History is made all around us all the time, said Stephanie Meeks, President of the National Trust for Historic Preservation. And sometimes, there are very important pieces of history that take place in very common looking buildings.

On Wednesday, the National Trust for Historic Preservation unveiled its annual list of America's 11 most Endangered Historic Places.

The 11 most list serves as an alarm when important places are threatened, Meeks said.

But while the organization sounds the alarm, Meeks noted it's the local citizens that make things happen.

Grassroots preservation plays an important role in saving national heritage, she said. There are 15 million local preservation activists working in their towns and communities across America. They are the heart and soul of the preservation movement and have been behind the great successes we've had with the 11 most endangered list.

The privately funded nonprofit organization works to save America's irreplaceable architectural, cultural, and natural heritage. The trust has identified over 233 threatened one-of-a-kind historic treasures since 1988 and uses the annual list, which celebrates its 25th anniversary this year, as a rallying call to raise awareness and save endangered sites from every region of the country.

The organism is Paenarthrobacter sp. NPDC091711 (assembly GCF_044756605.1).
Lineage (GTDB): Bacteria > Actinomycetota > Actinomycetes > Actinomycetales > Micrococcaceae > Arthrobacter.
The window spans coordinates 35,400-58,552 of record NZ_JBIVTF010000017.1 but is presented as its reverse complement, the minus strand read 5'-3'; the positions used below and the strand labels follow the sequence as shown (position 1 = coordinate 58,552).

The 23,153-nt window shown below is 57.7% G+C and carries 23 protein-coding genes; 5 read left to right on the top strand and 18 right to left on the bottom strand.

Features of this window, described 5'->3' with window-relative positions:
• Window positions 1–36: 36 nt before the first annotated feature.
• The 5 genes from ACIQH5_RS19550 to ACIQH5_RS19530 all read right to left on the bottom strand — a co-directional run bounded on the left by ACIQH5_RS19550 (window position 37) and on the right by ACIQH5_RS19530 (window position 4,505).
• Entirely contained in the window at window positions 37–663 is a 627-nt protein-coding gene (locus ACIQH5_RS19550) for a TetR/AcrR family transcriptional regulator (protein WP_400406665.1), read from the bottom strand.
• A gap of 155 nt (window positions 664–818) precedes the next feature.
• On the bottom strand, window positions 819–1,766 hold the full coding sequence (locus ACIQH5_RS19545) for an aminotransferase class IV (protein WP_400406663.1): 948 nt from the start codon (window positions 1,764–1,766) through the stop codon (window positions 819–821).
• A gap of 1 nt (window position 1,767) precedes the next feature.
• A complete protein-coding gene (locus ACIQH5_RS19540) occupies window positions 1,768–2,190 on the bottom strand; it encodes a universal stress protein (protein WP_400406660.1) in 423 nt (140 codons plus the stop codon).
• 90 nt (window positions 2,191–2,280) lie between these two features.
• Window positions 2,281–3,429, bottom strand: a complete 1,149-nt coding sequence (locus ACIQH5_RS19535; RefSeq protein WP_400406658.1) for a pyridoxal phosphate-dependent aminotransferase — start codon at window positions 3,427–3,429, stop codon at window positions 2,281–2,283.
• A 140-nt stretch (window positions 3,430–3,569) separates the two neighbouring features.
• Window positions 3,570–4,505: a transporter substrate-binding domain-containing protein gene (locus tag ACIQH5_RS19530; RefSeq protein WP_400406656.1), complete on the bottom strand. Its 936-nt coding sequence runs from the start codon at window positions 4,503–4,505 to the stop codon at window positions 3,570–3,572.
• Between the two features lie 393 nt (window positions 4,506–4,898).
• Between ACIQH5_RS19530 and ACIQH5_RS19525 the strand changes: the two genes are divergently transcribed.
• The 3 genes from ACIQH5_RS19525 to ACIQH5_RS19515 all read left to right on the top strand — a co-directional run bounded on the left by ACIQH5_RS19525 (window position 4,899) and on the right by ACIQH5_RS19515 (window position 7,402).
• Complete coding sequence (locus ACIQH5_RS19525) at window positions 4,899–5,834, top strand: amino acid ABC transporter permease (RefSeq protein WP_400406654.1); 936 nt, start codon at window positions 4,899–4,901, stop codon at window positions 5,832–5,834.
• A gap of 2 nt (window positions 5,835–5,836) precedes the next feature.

The Trust's efforts run the gamut of American history from the oldest surviving McDonald's in Downey, Calif. to JFK International Airport's TWA terminal.

Attention from the nonprofit has, at times, quickly garnered public support to rescue a treasured landmark. In other instances, however, it has been the impetus for a long battle to save important pieces of American history.

Not all battles have ended well. According to Meeks, 10 sites have been lost over the past quarter century, including Minneapolis' Guthrie Theater and Detroit's Tiger Stadium. Both were demolished.

Three of the sites on this year's list, Ellis Island Hospital, Texas Courthouses, and Sweet Auburn Georgia, are carryovers from previous years. Meeks said there is more work to be done and she hopes that by including them again, the organization can spur additional conservation efforts.

All of these places have great stories to tell, she said.

Click Start for a look at the complete list of the 11 most endangered historic places in America in 2012.